There’s nothing like living on the Eastern Shore, here on the Atlantic coast, when you’re watching a weather pattern offshore turn in a tropical storm or hurricane. The storm chaser part of me looks forward to the wild ride but the reality is there’s nothing fun about it.
It’s official. Karen is now a tropical storm. She’s heading in the Gulf of Mexico, not towards our area right now, but when you’ve lived through all the damage and destruction of one, you can’t help but feel empathy for those in the line of fire. These things just pop up when conditions are right, rather in the Gulf of Mexico, just off the Atlantic coast or mainly the west coast of Africa.
Yea, we’re kind of used to this but it sure doesn’t mean we like it. Preparations are a fine art and usually not generally needed. However, then comes the times when you’re grateful to be as prepared as you are. At least your windows are not breaking, your lawn furniture isn’t flying through the air to land on someone else’s property or you’re not home to watch the swimming pool float around the yard because the flood waters have come so high. Yea, preparation is key even though it can be a real pain.
This year is going to be a different experience with preparation. I’m not in a solid, sturdy house out of the flood zone. I’m in Gypsy – The Airstream, my beloved tin can home. As much confidence as I have in her, I don’t think she’s up for the task of what’s coming towards us soon. My hope is she stands firm with those winds, learns to paddle like some of those cars in the James Bond movies and shows me what a fighter she is!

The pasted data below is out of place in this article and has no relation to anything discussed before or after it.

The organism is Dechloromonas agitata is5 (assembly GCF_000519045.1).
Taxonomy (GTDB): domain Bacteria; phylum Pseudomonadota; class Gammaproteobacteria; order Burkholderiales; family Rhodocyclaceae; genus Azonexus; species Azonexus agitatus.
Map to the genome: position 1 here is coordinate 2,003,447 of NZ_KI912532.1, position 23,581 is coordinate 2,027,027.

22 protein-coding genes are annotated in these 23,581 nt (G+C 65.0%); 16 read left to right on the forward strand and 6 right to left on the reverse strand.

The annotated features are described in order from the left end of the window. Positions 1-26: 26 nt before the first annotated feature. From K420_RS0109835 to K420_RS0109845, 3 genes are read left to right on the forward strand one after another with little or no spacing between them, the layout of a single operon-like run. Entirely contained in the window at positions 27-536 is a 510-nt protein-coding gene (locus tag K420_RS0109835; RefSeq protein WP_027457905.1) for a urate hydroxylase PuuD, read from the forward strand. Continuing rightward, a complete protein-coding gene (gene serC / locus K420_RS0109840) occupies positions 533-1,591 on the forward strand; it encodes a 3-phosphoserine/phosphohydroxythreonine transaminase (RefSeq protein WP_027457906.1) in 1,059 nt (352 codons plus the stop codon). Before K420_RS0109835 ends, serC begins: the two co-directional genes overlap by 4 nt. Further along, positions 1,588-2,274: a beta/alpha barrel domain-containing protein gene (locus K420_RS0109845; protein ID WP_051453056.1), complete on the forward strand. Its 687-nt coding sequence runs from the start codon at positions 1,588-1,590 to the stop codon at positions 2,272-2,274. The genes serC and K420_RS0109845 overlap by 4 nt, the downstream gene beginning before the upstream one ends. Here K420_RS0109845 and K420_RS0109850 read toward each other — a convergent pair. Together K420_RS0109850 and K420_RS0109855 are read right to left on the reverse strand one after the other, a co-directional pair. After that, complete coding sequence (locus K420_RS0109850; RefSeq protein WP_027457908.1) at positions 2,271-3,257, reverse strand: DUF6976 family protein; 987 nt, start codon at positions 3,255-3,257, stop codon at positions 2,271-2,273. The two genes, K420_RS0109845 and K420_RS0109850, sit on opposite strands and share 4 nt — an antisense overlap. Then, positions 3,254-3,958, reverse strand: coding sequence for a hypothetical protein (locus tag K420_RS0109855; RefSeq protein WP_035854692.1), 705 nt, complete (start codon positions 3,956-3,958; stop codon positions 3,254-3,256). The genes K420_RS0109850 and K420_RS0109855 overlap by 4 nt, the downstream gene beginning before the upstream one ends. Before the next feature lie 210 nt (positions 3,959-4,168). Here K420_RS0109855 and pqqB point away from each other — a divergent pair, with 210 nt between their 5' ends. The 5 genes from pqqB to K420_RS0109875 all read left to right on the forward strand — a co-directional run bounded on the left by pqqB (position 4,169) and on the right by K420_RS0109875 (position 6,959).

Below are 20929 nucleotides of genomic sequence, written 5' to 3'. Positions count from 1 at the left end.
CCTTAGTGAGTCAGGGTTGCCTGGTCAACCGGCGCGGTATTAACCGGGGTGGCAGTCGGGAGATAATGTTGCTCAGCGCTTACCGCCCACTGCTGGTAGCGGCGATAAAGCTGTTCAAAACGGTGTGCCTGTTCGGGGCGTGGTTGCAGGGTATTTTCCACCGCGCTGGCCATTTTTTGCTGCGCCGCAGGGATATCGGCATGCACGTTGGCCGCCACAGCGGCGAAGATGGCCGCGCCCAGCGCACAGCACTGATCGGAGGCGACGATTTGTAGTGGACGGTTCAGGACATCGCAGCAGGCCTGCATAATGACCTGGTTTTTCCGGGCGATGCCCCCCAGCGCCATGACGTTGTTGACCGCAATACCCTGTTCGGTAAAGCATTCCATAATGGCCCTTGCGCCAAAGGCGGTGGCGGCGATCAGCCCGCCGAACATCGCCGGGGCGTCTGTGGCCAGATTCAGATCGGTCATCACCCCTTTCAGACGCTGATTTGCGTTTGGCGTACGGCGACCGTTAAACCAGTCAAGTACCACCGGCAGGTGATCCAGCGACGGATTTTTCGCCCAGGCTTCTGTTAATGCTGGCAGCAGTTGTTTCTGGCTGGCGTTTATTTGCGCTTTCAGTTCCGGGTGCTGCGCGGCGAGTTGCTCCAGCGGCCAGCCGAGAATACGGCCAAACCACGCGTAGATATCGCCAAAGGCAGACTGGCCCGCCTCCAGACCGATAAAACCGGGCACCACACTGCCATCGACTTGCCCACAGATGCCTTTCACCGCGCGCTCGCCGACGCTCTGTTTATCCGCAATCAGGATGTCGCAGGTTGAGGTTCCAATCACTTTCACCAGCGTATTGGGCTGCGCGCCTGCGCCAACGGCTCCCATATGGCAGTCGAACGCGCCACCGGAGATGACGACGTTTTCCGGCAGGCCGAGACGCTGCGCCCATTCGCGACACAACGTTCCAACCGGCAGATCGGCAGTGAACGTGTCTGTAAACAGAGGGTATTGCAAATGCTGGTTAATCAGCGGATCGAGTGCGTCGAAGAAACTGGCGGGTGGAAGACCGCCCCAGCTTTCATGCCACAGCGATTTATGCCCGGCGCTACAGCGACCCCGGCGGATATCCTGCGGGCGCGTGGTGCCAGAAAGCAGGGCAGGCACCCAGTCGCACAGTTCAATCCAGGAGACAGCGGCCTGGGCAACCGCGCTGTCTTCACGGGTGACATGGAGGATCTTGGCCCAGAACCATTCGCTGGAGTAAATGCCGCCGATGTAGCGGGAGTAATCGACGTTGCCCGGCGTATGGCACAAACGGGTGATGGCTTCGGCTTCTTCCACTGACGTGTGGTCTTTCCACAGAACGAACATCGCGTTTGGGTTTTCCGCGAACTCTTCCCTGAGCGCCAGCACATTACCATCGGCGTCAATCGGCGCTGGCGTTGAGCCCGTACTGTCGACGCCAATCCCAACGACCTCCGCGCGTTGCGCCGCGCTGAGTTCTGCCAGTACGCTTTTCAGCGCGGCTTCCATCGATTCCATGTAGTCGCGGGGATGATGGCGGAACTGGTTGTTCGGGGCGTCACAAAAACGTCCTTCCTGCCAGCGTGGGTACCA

Truth is, none of that is going to happen so it’s up to me to prepare her. This is going to be not only interesting but a continuous work in progress because there are things to take care of that I haven’t thought about at all. Some I won’t think of until after it’s already happened. My bad, something to add to the learning experience.
Awnings – they have to come in. Windows – closed, locked and taped shut (or those sustained horizontal winds will be blowing in water). How do you prepare for leaks that may erupt from the ceiling? I don’t know about that one yet but I’ll figure it out. Make sure everything inside is secured and put away (just in case so there’s no flying debris if the worst should happen). Disconnect all electric and battery power (again, in case the worst should happen). All GAS off, disconnect the tanks, relocate tanks to a safe environment and stabilize so they won’t be more flying (or rolling) debris. As you can guess, flying debris is an issue. Clean out the frig and freezer (yep, hate that thought). Disconnect water and sewer (self-explanatory). Move (this one is going to be interesting).
Where? See, I live very close to the water but out of a flood zone. However, with storms like these, we have all the wicked wind that blows across the river. There’s nothing out there to slow it down so bam!, we get the full force of wind, gusts and sustained. Another thing is water spouts. They just appear over the river when the conditions are like this. Tornadoes, also. Then there’s trees. Tall trees, all around me. Move. Years and years of living through storms and experience is being relied upon to tell me where the best place it to move sweet Gypsy to keep her safe from the wind. A few of us have had this discussion in the past but this will be the first time it will be implemented. See, I’m notorious for riding out a storm but not this time. Tropical storm or hurricane, you truly don’t know what you’re working with unless you’ve had the experience. I also am not stupid. The reality is I’m not dumb enough to take a chance like this.
Which means I’ll have to stay with kiddo.
I don’t want to stay with kiddo!
More to come. 🙂